April 19, 1997 in City

Books Promotional, Not Educational

Michelle Malkin The Seattle Times
 

Ellen DeGeneres is out, smiling, and on the cover of Time magazine. Good for her.

Western civilization won’t crumble with the public announcement of her sexual preference. Cultural conservatives who rail apoplectically against Ellen (the Rev. Jerry Falwell called her “Ellen DeGenerate”) are wasting their time - and squandering their public credibility.

There are legitimate protests to be made against the excesses of the so-called gay agenda. But if Ellen wants to date another woman in private, I say fine. It’s none of my business.

And if she wants to celebrate her lesbianism on TV, fine. I can always change the channel.

The same cannot be said for children in public schools. Sexual and political cheerleading may be acceptable over the airwaves, but it has no place in taxpayer-subsidized classrooms where kids are a captive audience.

Five years ago, a racially and politically diverse group of parents in New York rejected a gay and lesbian curriculum that included “Heather Has Two Mommies” because of its political nature. Some parents also objected on the basis of their belief that homosexuality is wrong. Whether or not one shares that view, it’s clear that under the guise of teaching “tolerance,” the public schools overstepped their bounds.

Now this battle has arrived in Seattle. Thanks to a private donation by Seattle Councilwoman Tina Podlodowski, administered through the nonprofit Pride Foundation, Seattle’s elementary public school libraries will be stocked next fall with gay and lesbian children’s books that cross the line from literature to propaganda. The conservative Washington Family Council in Bellevue is leading the charge against the district, but the books are worth the vehement objections of broad-minded people on both the right and left.

The readings include a childhood lesson in artificial insemination; a Dr. Seuss-like discourse on the superiority of two-daddy versus one-daddy families; a reading on the joys of kiddie cross-dressing, and a tot’s account of her adventures at a gay-rights rally. Here, in greater detail, is what will soon be available to public school students, some barely out of their diapers:

From “Heather Has Two Mommies,” for children ages 3 to 8: “Kate and Jane went to see a special doctor together. After the doctor examined Jane to make sure that she was healthy, she put some sperm into Jane’s vagina. The sperm swam up into Jane’s womb. If there was an egg waiting there, the sperm and the egg would meet, and the baby would start to grow.”

From “The Generous Jefferson Bartleby Jones,” for children ages 6 to 10: “Well the facts may seem strange, but Jeff spoke so proudly about his two dads, he had boasted so loudly of all of their virtues, that his friends, with just one, were beginning to feel they’d been missing the fun.”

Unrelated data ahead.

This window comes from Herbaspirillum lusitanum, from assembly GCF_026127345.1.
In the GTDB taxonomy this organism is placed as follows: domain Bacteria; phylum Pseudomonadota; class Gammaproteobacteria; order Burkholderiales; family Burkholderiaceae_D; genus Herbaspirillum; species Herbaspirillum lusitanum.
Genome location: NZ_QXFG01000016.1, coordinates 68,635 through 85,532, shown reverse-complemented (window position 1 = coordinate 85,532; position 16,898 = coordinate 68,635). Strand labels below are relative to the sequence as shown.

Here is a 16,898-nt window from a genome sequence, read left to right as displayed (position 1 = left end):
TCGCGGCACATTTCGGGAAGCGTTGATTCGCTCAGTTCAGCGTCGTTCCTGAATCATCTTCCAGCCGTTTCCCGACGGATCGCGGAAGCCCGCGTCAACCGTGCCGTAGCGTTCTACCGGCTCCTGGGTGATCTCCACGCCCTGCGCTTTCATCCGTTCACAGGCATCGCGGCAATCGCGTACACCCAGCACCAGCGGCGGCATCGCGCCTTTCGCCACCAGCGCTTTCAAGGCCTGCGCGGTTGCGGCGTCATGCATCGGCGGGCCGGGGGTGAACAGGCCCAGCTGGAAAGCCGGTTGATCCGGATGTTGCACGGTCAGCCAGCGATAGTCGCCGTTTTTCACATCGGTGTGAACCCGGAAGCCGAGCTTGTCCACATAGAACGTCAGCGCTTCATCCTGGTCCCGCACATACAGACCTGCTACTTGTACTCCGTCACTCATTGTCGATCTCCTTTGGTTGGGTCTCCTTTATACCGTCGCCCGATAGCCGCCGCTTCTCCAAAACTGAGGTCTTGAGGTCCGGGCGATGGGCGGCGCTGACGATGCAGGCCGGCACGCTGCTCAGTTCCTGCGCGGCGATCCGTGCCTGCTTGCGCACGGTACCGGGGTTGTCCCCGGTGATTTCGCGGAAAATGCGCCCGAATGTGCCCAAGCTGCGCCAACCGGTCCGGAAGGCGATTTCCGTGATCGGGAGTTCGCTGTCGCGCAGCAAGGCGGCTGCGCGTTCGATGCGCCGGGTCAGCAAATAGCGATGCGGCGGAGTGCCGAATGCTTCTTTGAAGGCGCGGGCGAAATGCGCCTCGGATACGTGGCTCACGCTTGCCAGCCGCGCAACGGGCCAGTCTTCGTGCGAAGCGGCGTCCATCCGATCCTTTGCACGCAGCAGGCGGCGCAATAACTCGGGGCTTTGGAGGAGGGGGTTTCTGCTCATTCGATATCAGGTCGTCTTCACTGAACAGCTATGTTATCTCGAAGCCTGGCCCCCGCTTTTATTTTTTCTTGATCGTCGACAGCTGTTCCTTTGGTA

Plot summary of “Jessie’s Dream Skirt,” for children ages 3 to 8: “Jessie (a little boy) wants a swirly, colorful skirt, so his mother reluctantly makes one for him. His school friends tease him, his teacher (an African-American male) intervenes and they all have fun dressing up.”

From “Gloria Goes to Gay Pride,” for children ages 3 to 7: “Some women love women. Some men love men. Some women and men love each other. That’s why we march in the parade - so everyone can have a choice.”

I don’t begrudge any parent - straight, gay, or whatever else - the right to buy these books at Barnes and Noble and read them to their kids at home. But “Heather Has Two Mommies” has no less claim to public school bookshelves than “Heather Has First Communion.” “Jessie’s Dream Skirt” is as inappropriate for public school consumption as “Jessie’s Dream Rifle.”

And “Gloria Goes to Gay Pride” (which is so “realistic” it “even includes glowering fundamentalists,” according to one enthralled reviewer) is as unfit for public school curricula as “Patricia Goes to Pro-Life” (which, if it existed, would naturally include glowering pro-abortion activists).

District officials say the books are necessary to “dispel myths and stereotypes.” The problem isn’t that they put homosexuality in a positive light (I thought “Daddy’s Roommate,” a frequent target of pro-family conservatives, was the least objectionable book on the list), but that they bathe gays and lesbians in an artificially glorious light - creating new myths, rather than dispelling them.

Take Jefferson Bartleby Jones’ two dads. They can do no wrong. Jeff’s two best friends, whose straight fathers work too much, feel “quite forsaken” until the generous boy lends out his gay superdads for a weekend and lets his poor playmates “get in on the fun.”

The book ends with the three kids and two dads “munching three-decker cones” at the mall. If this isn’t promotion, what is?

The purpose of public education is to convey common knowledge and skills. Imparting age-appropriate facts about human plumbing, success and failure rates of contraceptive devices, and all the various routes by which AIDS can be transmitted, is one thing. Promoting gay - or hetero - envy is quite another.

Our public schools should get back to the business of teaching history, grammar, math and the Golden Rule - and leave political programming to the TV networks.

xxxx


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